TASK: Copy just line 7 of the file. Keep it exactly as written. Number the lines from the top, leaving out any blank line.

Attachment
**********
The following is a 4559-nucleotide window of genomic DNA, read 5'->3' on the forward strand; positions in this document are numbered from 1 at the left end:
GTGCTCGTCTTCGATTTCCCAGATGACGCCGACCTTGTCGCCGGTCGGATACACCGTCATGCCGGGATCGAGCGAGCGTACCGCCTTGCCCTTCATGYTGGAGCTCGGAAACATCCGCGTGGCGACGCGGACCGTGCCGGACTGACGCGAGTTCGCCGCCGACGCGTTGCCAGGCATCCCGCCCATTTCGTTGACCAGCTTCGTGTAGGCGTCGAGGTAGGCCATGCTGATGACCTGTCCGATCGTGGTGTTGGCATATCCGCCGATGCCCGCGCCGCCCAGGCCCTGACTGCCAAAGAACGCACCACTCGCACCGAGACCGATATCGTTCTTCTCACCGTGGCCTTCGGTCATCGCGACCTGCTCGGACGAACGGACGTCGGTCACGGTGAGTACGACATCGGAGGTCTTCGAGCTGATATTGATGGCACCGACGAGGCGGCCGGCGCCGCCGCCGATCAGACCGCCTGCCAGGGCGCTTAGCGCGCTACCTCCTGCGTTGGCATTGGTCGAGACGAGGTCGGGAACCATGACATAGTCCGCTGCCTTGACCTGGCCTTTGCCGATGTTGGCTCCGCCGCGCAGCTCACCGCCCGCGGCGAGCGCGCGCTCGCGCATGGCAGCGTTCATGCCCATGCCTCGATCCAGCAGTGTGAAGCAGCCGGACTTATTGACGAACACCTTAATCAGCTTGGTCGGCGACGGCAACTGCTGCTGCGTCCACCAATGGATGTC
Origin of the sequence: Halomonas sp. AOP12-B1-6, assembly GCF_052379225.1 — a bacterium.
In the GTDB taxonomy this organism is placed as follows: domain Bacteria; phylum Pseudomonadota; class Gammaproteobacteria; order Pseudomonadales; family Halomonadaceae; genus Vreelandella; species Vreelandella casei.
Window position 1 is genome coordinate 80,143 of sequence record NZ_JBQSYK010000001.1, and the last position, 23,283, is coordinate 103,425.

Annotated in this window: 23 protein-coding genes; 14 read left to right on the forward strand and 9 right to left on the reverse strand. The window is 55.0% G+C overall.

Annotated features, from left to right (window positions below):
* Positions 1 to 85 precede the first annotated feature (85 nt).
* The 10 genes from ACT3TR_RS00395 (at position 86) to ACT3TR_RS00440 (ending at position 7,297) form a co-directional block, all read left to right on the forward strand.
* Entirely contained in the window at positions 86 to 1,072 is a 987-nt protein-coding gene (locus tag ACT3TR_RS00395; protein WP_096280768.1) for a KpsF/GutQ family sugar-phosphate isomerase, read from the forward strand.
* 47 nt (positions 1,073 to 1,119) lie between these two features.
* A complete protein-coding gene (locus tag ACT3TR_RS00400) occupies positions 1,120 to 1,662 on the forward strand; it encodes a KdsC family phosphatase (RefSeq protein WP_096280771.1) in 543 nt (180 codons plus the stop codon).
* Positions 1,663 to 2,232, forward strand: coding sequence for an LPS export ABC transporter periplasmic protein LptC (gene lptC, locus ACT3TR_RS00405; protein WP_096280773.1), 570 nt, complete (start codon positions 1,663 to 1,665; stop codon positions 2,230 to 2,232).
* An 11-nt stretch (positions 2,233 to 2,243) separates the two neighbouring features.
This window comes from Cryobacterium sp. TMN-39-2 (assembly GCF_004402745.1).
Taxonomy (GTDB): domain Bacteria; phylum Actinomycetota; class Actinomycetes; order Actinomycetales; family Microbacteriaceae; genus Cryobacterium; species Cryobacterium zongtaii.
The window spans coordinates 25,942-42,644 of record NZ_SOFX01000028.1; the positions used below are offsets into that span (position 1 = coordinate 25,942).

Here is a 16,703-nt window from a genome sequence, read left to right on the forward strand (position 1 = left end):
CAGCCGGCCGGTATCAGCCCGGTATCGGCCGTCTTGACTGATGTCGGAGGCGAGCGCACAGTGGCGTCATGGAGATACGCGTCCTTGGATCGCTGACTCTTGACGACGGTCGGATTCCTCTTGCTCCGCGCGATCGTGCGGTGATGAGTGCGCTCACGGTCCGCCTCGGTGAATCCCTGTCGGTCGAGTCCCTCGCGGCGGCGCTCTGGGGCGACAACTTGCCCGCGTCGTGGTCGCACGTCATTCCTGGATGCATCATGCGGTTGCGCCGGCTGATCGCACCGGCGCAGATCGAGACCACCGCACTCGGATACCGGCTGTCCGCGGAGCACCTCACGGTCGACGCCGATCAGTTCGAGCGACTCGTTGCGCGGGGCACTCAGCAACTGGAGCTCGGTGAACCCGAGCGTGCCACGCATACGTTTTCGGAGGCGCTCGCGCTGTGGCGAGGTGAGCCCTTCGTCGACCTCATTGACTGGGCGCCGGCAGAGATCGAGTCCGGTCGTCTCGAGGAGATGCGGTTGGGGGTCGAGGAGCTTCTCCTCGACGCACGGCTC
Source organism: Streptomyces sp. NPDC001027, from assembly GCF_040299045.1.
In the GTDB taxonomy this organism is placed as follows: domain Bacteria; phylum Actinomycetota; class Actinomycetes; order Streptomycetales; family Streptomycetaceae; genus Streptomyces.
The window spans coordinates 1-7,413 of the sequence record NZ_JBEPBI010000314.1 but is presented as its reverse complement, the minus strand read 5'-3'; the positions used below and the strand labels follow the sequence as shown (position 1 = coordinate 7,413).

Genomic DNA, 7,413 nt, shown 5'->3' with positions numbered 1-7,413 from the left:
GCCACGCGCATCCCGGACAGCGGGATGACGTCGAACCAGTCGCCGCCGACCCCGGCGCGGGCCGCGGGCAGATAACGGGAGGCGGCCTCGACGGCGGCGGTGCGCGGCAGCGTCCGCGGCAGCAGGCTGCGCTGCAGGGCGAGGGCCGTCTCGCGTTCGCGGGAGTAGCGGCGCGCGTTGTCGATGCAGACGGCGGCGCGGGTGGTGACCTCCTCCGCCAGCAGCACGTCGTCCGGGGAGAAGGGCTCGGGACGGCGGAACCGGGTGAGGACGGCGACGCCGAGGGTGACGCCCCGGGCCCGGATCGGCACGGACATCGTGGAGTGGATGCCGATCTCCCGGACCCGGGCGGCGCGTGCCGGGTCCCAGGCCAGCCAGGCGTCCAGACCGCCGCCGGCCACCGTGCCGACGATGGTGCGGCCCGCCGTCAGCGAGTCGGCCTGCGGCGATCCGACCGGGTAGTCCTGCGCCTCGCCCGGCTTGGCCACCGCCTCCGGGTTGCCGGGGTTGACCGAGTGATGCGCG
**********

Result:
Annotated features, from left to right (window positions below):